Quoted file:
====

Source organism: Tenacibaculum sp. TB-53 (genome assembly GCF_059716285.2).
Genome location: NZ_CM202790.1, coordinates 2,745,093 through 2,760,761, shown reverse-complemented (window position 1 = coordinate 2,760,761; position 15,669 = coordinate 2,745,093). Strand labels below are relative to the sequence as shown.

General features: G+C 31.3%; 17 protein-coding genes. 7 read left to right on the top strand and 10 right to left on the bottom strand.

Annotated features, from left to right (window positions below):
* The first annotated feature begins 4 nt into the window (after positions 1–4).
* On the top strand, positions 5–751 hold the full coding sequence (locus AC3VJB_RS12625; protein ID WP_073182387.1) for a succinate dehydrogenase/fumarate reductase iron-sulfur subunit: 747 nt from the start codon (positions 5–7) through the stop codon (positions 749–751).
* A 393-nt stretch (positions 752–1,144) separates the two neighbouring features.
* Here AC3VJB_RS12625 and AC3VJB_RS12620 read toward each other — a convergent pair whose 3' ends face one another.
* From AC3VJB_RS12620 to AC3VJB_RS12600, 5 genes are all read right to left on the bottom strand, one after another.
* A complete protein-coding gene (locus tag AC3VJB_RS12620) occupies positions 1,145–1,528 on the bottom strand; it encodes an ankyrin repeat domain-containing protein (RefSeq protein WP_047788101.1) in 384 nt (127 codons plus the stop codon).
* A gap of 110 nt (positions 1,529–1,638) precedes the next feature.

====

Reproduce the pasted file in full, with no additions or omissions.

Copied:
Source organism: Tenacibaculum sp. TB-53 (genome assembly GCF_059716285.2).
Genome location: NZ_CM202790.1, coordinates 2,745,093 through 2,760,761, shown reverse-complemented (window position 1 = coordinate 2,760,761; position 15,669 = coordinate 2,745,093). Strand labels below are relative to the sequence as shown.

General features: G+C 31.3%; 17 protein-coding genes. 7 read left to right on the top strand and 10 right to left on the bottom strand.

Annotated features, from left to right (window positions below):
* The first annotated feature begins 4 nt into the window (after positions 1–4).
* On the top strand, positions 5–751 hold the full coding sequence (locus AC3VJB_RS12625; protein ID WP_073182387.1) for a succinate dehydrogenase/fumarate reductase iron-sulfur subunit: 747 nt from the start codon (positions 5–7) through the stop codon (positions 749–751).
* A 393-nt stretch (positions 752–1,144) separates the two neighbouring features.
* Here AC3VJB_RS12625 and AC3VJB_RS12620 read toward each other — a convergent pair whose 3' ends face one another.
* From AC3VJB_RS12620 to AC3VJB_RS12600, 5 genes are all read right to left on the bottom strand, one after another.
* A complete protein-coding gene (locus tag AC3VJB_RS12620) occupies positions 1,145–1,528 on the bottom strand; it encodes an ankyrin repeat domain-containing protein (RefSeq protein WP_047788101.1) in 384 nt (127 codons plus the stop codon).
* A gap of 110 nt (positions 1,529–1,638) precedes the next feature.